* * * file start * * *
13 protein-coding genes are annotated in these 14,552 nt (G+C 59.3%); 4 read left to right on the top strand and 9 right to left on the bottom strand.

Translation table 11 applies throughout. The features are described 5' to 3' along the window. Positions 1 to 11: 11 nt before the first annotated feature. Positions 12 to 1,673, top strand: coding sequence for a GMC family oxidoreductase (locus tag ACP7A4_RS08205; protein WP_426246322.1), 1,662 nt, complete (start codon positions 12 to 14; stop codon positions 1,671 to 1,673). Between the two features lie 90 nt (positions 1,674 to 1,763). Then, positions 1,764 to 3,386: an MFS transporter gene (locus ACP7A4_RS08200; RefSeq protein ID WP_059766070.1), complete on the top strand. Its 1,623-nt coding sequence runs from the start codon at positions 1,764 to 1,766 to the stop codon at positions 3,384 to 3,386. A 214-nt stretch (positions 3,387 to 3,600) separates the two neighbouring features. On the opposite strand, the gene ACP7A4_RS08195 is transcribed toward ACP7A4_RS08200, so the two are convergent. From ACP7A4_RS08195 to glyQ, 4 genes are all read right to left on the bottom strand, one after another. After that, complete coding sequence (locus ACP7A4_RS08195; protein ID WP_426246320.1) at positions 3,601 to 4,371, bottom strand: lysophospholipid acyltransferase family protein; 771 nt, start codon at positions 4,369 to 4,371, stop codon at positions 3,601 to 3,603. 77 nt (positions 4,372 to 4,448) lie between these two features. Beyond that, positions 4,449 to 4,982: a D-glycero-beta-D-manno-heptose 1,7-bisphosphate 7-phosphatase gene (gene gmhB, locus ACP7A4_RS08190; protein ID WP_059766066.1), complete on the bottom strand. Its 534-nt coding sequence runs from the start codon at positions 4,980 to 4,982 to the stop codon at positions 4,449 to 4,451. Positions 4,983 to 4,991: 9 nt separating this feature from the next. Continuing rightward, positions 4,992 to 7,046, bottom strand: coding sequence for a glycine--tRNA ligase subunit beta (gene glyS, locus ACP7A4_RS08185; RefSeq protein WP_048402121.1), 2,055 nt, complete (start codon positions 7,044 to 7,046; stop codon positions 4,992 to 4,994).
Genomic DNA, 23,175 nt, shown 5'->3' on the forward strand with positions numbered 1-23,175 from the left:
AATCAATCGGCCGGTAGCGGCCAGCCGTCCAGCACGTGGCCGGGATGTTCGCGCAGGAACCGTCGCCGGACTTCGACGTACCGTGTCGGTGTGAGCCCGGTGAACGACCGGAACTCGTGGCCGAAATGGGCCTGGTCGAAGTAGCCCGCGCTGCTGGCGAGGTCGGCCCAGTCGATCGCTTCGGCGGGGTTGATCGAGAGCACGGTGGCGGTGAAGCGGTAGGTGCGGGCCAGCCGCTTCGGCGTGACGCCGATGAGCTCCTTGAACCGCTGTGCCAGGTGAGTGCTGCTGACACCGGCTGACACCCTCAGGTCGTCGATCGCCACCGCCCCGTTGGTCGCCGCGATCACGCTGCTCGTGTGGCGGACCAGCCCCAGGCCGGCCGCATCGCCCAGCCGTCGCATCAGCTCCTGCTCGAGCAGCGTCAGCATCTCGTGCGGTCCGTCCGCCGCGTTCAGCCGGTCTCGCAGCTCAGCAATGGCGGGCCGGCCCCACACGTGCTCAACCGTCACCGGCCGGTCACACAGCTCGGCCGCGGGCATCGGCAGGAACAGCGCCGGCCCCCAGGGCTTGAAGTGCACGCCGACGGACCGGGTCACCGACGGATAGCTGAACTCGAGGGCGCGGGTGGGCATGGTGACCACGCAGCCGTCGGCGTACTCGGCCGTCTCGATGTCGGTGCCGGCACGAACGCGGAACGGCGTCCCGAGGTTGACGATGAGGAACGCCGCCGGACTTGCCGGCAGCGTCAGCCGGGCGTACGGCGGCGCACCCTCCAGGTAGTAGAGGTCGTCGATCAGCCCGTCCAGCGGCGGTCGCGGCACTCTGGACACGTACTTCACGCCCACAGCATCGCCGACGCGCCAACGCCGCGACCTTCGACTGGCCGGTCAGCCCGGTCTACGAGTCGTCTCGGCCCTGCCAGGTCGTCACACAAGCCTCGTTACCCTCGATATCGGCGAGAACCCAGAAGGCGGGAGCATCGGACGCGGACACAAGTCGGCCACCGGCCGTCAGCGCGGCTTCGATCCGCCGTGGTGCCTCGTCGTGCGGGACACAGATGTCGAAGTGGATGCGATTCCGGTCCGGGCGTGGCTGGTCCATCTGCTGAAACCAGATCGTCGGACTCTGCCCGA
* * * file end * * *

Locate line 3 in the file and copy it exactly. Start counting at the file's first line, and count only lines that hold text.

Genomic DNA, 23,175 nt, shown 5'->3' on the forward strand with positions numbered 1-23,175 from the left: